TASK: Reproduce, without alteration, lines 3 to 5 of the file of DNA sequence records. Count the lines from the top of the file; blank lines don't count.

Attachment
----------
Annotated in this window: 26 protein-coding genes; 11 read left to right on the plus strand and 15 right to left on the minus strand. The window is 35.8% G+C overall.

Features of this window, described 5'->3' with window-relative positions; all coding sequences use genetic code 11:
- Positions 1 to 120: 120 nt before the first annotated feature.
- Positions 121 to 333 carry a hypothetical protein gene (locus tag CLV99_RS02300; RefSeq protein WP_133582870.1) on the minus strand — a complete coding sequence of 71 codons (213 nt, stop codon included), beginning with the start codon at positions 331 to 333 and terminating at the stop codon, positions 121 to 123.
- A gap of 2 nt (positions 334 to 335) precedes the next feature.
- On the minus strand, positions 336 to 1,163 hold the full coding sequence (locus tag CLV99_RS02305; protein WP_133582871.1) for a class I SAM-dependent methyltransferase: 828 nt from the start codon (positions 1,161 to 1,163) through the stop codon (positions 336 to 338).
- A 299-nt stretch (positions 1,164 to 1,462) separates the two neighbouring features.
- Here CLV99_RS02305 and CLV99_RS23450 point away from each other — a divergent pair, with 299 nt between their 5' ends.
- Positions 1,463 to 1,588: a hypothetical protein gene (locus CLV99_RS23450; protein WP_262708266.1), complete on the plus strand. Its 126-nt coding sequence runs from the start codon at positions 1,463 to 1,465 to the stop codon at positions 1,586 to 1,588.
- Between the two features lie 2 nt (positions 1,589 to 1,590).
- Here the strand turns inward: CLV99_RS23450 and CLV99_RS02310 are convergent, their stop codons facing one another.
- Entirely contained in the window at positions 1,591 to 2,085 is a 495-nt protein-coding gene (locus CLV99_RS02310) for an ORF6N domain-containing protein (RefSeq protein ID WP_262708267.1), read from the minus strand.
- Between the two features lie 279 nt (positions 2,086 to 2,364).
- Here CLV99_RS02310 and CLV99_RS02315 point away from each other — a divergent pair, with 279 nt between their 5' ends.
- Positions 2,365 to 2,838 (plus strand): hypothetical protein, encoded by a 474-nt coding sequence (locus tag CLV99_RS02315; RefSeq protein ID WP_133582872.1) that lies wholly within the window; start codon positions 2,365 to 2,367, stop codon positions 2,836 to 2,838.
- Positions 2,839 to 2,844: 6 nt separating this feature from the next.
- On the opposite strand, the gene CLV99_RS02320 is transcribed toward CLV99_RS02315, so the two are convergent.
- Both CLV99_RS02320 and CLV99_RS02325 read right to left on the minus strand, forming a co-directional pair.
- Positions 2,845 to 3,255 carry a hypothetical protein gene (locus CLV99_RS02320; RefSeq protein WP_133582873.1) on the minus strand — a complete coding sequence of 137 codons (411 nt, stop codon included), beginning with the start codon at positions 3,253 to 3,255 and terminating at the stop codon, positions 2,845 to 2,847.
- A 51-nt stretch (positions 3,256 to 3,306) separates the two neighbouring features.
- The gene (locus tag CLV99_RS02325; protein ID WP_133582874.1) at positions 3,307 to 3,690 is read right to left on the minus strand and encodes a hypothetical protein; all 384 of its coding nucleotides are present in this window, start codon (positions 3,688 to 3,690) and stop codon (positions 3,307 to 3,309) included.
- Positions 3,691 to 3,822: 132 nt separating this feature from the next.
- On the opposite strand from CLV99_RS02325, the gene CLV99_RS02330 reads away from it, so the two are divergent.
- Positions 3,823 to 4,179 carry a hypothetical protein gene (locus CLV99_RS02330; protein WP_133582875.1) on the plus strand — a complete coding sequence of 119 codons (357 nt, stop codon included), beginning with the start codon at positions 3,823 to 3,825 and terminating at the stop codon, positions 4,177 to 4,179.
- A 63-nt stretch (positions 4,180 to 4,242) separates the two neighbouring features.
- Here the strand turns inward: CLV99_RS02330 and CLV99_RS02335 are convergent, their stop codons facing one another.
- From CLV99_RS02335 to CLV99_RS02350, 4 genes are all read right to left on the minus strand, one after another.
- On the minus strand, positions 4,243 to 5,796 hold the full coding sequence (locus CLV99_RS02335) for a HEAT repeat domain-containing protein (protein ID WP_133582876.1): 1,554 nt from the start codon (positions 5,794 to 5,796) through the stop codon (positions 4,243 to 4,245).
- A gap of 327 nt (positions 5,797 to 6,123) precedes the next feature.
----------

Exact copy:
- Positions 1 to 120: 120 nt before the first annotated feature.
- Positions 121 to 333 carry a hypothetical protein gene (locus tag CLV99_RS02300; RefSeq protein WP_133582870.1) on the minus strand — a complete coding sequence of 71 codons (213 nt, stop codon included), beginning with the start codon at positions 331 to 333 and terminating at the stop codon, positions 121 to 123.
- A gap of 2 nt (positions 334 to 335) precedes the next feature.